Pulse


Volcker Offers Lessons for the Fed and Other Policymakers


The passing of legends prompts renewed consideration of their achievements and, of times, conjures not-so-favorable comparisons to their successors. Paul Volcker, who died at 92 this week, set the standard for bold monetary policy as Fed chairman from 1979 to 1987. Taking the helm amid stubbornly high and rising inflation and lackluster trend real growth, he faced the Federal Reserve’s greatest challenge since the Great Depression. Like that earlier episode, bad decisions by his predecessors had created much of the crisis.
 

IFF Remarks on Deepening China and EU Economic and Financial Cooperation

The title of this session is leadership dialogue and the focus is “deepening China and EU economic and financial cooperation” in what this forum is calling the new global context. I’d like to use my time to look briefly at two dynamics that are affecting the evolution of this China/EU cooperation and then conclude with a comment about the importance of political leadership for quality outcomes as well as for a more peaceful world order.

Commercializing Breakthrough Drugs In a Value-Based Market

Co-authored with John Kerins, Director in Cain Brother’s Corporate M&A Advisory practice.

Key Takeaways:

What just Happened in Iran?


1.The Islamic Republic of Iran (IRI) is faced with unprecedented anti-government demonstrations. Whether there was foreign intervention (there might have been), the scale of the riots and the depth of popular anger has been unprecedented, especially come from the “deplorables”. The regime reacted with extreme brutality. However, it has been forced to acknowledge the killings, especially at the city of Mahshahr—even Parliament is reacting, with talk of a special commission of inquiry

Hale Podcast: Episode 7 - Interview with Michelle Wucker

Today's podcast guest is a fellow Chicagoan, best-selling author Michele Wucker. Her thought-provoking book, the Gray Rhino, was published in 2016 and has been quoted by President Xi Jinping of China.  Michele’s key insight is that even when we see the future charging at us, we often fail to act. 

To listen to the full podcast, please click here.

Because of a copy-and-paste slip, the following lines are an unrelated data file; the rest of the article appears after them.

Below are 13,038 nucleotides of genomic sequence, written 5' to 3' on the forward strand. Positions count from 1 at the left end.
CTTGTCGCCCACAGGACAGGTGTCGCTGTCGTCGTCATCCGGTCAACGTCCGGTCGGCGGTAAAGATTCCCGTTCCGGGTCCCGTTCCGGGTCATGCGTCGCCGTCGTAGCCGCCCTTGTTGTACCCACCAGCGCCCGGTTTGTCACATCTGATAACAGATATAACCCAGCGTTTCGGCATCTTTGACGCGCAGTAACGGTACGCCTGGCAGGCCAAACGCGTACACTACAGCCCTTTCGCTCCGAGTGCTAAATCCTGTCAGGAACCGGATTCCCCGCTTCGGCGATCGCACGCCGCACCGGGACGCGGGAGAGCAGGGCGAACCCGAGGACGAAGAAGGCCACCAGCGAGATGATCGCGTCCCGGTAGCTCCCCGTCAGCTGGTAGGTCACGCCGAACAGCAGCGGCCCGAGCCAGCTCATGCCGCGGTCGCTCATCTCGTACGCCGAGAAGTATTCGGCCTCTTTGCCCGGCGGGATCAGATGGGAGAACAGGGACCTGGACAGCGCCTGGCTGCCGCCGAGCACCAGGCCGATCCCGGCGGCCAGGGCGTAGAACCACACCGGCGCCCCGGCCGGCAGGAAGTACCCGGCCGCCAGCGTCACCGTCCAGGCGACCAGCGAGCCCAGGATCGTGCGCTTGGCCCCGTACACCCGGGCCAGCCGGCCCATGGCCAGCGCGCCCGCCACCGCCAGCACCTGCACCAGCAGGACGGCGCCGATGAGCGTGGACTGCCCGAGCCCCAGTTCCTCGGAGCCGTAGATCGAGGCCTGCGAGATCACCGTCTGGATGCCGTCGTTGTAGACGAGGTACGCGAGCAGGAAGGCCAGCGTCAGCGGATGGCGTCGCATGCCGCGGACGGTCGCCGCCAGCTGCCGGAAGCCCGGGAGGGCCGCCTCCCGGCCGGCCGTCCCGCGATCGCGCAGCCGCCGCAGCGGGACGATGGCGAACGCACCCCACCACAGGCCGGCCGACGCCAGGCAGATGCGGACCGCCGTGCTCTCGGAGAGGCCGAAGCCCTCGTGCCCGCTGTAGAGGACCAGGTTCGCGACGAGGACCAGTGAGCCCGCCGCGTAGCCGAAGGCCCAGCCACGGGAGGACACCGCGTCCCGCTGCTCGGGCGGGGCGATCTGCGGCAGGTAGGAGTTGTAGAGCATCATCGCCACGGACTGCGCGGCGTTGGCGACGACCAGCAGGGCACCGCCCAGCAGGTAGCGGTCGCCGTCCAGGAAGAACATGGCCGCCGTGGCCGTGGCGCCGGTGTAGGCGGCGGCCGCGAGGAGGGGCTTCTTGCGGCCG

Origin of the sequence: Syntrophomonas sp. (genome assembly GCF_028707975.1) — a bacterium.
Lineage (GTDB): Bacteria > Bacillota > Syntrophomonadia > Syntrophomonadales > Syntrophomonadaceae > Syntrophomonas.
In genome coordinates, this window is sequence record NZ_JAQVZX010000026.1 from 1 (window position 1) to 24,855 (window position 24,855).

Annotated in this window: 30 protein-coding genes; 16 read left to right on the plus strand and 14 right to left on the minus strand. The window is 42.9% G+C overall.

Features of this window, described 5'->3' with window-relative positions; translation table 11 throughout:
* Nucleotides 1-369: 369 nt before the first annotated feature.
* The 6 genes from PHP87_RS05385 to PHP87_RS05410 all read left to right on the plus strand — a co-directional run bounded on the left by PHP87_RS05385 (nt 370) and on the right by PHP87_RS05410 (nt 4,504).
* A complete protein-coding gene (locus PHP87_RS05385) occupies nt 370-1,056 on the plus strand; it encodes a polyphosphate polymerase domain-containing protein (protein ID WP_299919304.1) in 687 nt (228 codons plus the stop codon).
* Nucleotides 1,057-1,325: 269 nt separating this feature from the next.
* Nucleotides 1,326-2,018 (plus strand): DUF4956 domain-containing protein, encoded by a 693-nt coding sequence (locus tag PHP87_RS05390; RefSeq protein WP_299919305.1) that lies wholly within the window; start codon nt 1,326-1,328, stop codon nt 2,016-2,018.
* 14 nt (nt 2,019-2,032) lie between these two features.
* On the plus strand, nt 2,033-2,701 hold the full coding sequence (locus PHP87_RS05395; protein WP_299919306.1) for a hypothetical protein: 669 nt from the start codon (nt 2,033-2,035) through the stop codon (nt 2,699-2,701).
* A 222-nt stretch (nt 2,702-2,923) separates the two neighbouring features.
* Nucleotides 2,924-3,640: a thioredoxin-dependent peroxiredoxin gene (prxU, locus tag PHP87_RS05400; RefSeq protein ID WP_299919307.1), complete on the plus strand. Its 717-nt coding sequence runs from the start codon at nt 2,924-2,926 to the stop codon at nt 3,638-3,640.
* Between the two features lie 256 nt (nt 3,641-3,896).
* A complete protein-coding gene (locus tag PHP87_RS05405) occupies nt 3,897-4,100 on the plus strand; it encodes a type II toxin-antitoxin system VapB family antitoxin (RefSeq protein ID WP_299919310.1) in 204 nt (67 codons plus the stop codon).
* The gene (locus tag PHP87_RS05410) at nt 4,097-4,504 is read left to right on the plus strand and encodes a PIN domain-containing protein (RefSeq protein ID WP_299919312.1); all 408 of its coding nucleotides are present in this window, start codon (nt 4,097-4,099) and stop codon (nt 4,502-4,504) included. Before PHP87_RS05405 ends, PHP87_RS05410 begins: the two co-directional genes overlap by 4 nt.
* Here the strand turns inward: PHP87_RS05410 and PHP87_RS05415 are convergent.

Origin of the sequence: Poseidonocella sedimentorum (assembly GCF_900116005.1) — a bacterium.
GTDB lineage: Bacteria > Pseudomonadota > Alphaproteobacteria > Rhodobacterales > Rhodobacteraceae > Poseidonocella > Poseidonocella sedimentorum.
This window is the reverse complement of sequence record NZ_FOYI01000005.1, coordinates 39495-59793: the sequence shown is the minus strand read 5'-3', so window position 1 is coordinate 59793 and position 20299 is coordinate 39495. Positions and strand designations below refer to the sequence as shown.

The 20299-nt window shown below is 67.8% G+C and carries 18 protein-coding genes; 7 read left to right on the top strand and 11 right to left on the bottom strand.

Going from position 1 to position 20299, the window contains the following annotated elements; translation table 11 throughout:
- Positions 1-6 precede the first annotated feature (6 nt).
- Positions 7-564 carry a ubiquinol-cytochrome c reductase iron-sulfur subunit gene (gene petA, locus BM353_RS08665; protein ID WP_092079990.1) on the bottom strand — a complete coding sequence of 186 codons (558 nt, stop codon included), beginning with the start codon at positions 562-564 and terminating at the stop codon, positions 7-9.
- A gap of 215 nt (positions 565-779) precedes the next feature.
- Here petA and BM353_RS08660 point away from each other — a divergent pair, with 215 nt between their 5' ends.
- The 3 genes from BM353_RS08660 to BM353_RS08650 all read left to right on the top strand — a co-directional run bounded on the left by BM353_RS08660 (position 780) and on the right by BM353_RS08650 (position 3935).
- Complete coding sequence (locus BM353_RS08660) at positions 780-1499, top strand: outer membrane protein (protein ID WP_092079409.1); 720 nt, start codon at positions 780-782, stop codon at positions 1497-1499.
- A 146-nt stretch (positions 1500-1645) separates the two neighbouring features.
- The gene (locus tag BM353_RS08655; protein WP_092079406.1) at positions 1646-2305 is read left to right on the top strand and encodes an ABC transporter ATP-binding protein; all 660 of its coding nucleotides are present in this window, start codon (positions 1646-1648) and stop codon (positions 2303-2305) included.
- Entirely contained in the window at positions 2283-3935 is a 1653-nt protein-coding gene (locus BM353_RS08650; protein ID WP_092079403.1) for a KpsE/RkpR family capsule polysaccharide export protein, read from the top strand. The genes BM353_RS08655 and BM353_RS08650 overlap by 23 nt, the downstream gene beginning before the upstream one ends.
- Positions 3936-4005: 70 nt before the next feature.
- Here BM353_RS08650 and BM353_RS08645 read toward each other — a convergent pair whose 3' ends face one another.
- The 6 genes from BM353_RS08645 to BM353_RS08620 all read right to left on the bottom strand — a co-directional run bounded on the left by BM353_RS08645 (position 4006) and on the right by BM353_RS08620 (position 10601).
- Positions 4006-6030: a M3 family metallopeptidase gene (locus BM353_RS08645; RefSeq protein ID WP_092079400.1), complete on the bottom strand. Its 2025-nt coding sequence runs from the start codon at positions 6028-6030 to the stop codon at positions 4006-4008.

The Economic Consequences of War - EconVue Spotlight

In 1919 John Maynard Keynes wrote the first best-seller in economics, The Economic Consequences of the Peace. The title is a bit misleading, since it is really about the cost of war. He railed against the Treaty of Versailles, correctly predicting that inequitable conditions of peace made another world war inevitable. 

Japan Matters to America, America Matters to Japan

Written By Eleanor Shiori Hughes -  November 14, 2019

Report Card on the Health of the World Economy: EconVue Spotlight

Our subject is health - both the health of the global economy, and the health of its global citizens. Each is dependent on the other, especially in a world where healthcare expenditures continue to rise. According to the World Bank, they average ten percent of GDP and are nearly double that in the US. 

The Butterfly Effect - EconVue Mexico Report

Chicago and Mexico are inextricably intertwined on multiple levels. The Midwest has structural similarities to the Mexican economy, especially in terms of the dominance of its manufacturing sector. Chicago has the largest Mexican-American population in the country outside of Los Angeles, more than three quarters of a million people. We even share a connection in the natural world. This is the season when a kaleidoscope of Monarch butterflies swarm through Chicago, on their way to spend the winter in Mexico.

Hale Podcast: The Coming Customer Revolution in Health Care

Episode 06_20191001_David Johnson.mp3

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